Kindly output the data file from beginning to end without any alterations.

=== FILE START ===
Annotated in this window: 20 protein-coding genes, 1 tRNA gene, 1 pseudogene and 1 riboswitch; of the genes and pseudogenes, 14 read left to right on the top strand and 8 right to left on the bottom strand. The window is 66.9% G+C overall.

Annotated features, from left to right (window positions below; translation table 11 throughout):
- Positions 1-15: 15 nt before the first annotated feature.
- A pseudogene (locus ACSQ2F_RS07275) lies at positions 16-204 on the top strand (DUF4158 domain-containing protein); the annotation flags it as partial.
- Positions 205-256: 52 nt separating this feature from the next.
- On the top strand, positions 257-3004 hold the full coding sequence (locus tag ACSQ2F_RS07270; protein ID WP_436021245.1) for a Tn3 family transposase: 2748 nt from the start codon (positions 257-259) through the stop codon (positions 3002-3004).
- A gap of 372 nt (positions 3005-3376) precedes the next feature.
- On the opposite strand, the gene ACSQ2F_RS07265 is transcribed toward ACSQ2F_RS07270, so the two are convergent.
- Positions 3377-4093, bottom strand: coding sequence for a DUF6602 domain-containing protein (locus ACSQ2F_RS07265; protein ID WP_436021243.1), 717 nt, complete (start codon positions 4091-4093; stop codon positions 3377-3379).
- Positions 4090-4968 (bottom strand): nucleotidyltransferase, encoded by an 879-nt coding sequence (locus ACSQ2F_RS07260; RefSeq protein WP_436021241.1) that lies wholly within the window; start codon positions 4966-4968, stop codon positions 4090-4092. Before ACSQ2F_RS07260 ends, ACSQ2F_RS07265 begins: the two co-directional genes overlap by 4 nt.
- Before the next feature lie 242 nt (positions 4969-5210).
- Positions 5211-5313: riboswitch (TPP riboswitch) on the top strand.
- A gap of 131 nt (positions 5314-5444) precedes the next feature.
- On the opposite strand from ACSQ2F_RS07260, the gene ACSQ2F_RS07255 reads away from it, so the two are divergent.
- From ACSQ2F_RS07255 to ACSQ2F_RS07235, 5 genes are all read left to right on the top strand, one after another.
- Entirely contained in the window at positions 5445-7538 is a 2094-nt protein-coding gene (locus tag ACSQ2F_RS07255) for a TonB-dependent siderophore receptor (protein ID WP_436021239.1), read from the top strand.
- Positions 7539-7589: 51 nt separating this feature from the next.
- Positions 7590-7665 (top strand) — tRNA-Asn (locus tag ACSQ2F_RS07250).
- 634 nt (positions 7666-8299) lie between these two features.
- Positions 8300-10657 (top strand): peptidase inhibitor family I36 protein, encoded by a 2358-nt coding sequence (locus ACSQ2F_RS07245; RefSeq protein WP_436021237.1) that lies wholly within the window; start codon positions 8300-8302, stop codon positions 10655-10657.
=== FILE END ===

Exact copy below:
Annotated in this window: 20 protein-coding genes, 1 tRNA gene, 1 pseudogene and 1 riboswitch; of the genes and pseudogenes, 14 read left to right on the top strand and 8 right to left on the bottom strand. The window is 66.9% G+C overall.

Annotated features, from left to right (window positions below; translation table 11 throughout):
- Positions 1-15: 15 nt before the first annotated feature.
- A pseudogene (locus ACSQ2F_RS07275) lies at positions 16-204 on the top strand (DUF4158 domain-containing protein); the annotation flags it as partial.
- Positions 205-256: 52 nt separating this feature from the next.
- On the top strand, positions 257-3004 hold the full coding sequence (locus tag ACSQ2F_RS07270; protein ID WP_436021245.1) for a Tn3 family transposase: 2748 nt from the start codon (positions 257-259) through the stop codon (positions 3002-3004).
- A gap of 372 nt (positions 3005-3376) precedes the next feature.
- On the opposite strand, the gene ACSQ2F_RS07265 is transcribed toward ACSQ2F_RS07270, so the two are convergent.
- Positions 3377-4093, bottom strand: coding sequence for a DUF6602 domain-containing protein (locus ACSQ2F_RS07265; protein ID WP_436021243.1), 717 nt, complete (start codon positions 4091-4093; stop codon positions 3377-3379).
- Positions 4090-4968 (bottom strand): nucleotidyltransferase, encoded by an 879-nt coding sequence (locus ACSQ2F_RS07260; RefSeq protein WP_436021241.1) that lies wholly within the window; start codon positions 4966-4968, stop codon positions 4090-4092. Before ACSQ2F_RS07260 ends, ACSQ2F_RS07265 begins: the two co-directional genes overlap by 4 nt.
- Before the next feature lie 242 nt (positions 4969-5210).
- Positions 5211-5313: riboswitch (TPP riboswitch) on the top strand.
- A gap of 131 nt (positions 5314-5444) precedes the next feature.
- On the opposite strand from ACSQ2F_RS07260, the gene ACSQ2F_RS07255 reads away from it, so the two are divergent.
- From ACSQ2F_RS07255 to ACSQ2F_RS07235, 5 genes are all read left to right on the top strand, one after another.
- Entirely contained in the window at positions 5445-7538 is a 2094-nt protein-coding gene (locus tag ACSQ2F_RS07255) for a TonB-dependent siderophore receptor (protein ID WP_436021239.1), read from the top strand.
- Positions 7539-7589: 51 nt separating this feature from the next.
- Positions 7590-7665 (top strand) — tRNA-Asn (locus tag ACSQ2F_RS07250).
- 634 nt (positions 7666-8299) lie between these two features.
- Positions 8300-10657 (top strand): peptidase inhibitor family I36 protein, encoded by a 2358-nt coding sequence (locus ACSQ2F_RS07245; RefSeq protein WP_436021237.1) that lies wholly within the window; start codon positions 8300-8302, stop codon positions 10655-10657.